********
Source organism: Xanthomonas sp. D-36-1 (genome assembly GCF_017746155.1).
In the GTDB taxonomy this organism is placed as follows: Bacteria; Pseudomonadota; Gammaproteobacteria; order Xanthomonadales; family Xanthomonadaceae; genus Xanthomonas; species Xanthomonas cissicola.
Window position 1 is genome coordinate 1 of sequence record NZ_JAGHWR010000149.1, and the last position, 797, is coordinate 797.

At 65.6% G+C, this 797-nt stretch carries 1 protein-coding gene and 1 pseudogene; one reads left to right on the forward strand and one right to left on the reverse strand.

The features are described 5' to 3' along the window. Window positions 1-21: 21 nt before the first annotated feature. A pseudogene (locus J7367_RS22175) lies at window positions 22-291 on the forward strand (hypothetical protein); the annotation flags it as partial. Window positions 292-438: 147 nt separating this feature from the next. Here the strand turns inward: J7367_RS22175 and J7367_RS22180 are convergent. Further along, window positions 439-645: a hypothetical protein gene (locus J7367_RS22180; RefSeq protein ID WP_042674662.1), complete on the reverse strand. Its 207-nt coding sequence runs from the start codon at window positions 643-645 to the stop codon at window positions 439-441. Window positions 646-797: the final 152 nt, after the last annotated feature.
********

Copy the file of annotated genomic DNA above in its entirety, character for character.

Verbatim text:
Source organism: Xanthomonas sp. D-36-1 (genome assembly GCF_017746155.1).
In the GTDB taxonomy this organism is placed as follows: Bacteria; Pseudomonadota; Gammaproteobacteria; order Xanthomonadales; family Xanthomonadaceae; genus Xanthomonas; species Xanthomonas cissicola.
Window position 1 is genome coordinate 1 of sequence record NZ_JAGHWR010000149.1, and the last position, 797, is coordinate 797.

At 65.6% G+C, this 797-nt stretch carries 1 protein-coding gene and 1 pseudogene; one reads left to right on the forward strand and one right to left on the reverse strand.

The features are described 5' to 3' along the window. Window positions 1-21: 21 nt before the first annotated feature. A pseudogene (locus J7367_RS22175) lies at window positions 22-291 on the forward strand (hypothetical protein); the annotation flags it as partial. Window positions 292-438: 147 nt separating this feature from the next. Here the strand turns inward: J7367_RS22175 and J7367_RS22180 are convergent. Further along, window positions 439-645: a hypothetical protein gene (locus J7367_RS22180; RefSeq protein ID WP_042674662.1), complete on the reverse strand. Its 207-nt coding sequence runs from the start codon at window positions 643-645 to the stop codon at window positions 439-441. Window positions 646-797: the final 152 nt, after the last annotated feature.